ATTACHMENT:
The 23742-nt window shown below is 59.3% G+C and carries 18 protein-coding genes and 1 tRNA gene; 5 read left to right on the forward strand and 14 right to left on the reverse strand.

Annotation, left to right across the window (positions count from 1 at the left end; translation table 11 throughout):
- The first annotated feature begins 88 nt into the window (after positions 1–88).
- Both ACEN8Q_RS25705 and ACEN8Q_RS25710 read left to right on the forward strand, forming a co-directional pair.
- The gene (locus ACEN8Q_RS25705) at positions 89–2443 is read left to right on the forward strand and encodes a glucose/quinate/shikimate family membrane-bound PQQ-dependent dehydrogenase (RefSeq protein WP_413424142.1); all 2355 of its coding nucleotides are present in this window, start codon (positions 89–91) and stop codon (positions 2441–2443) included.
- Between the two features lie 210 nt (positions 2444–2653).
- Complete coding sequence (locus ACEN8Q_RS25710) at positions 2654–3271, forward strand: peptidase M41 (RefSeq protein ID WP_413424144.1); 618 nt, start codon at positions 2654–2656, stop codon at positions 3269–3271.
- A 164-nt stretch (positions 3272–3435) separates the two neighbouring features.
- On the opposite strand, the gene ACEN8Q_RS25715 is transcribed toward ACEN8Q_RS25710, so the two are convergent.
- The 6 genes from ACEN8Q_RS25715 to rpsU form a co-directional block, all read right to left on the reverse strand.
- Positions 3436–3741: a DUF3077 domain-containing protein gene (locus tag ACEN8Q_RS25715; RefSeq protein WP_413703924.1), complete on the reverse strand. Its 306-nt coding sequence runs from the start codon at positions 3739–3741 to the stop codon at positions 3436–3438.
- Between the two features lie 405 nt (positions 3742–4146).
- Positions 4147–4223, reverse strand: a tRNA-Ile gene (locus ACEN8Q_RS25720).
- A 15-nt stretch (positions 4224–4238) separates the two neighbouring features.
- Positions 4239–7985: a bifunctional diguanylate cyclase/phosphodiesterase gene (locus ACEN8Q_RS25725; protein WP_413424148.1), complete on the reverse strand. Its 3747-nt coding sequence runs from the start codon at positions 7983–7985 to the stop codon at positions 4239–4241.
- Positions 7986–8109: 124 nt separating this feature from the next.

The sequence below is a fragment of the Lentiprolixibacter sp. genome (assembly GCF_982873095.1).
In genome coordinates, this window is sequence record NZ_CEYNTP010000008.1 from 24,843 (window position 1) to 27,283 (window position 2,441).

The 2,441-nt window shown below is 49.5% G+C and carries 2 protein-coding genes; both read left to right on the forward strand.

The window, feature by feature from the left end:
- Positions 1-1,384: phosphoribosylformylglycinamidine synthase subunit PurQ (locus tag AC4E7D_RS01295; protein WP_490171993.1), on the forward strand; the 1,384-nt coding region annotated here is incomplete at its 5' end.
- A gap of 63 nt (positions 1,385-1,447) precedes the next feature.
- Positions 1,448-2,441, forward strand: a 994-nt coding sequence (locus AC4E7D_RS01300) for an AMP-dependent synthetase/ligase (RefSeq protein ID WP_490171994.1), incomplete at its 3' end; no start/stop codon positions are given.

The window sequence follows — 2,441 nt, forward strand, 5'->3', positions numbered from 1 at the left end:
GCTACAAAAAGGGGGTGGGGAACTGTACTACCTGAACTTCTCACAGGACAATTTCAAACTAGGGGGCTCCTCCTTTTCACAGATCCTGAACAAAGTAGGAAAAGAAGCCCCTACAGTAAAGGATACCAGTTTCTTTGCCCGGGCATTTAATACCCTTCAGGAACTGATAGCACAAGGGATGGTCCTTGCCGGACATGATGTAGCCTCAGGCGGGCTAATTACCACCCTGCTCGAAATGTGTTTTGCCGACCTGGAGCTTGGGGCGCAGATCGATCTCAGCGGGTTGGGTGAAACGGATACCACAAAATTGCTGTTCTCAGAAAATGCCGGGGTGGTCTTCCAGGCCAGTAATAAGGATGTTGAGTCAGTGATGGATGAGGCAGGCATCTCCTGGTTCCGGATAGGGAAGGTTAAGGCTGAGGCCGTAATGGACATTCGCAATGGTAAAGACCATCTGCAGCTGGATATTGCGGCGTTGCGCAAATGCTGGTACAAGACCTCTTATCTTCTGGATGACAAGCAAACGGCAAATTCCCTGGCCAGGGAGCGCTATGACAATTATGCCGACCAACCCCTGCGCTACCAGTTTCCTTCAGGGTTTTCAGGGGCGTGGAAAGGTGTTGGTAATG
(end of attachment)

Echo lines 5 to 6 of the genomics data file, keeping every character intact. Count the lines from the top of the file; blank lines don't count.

- The gene (locus ACEN8Q_RS25705) at positions 89–2443 is read left to right on the forward strand and encodes a glucose/quinate/shikimate family membrane-bound PQQ-dependent dehydrogenase (RefSeq protein WP_413424142.1); all 2355 of its coding nucleotides are present in this window, start codon (positions 89–91) and stop codon (positions 2441–2443) included.
- Between the two features lie 210 nt (positions 2444–2653).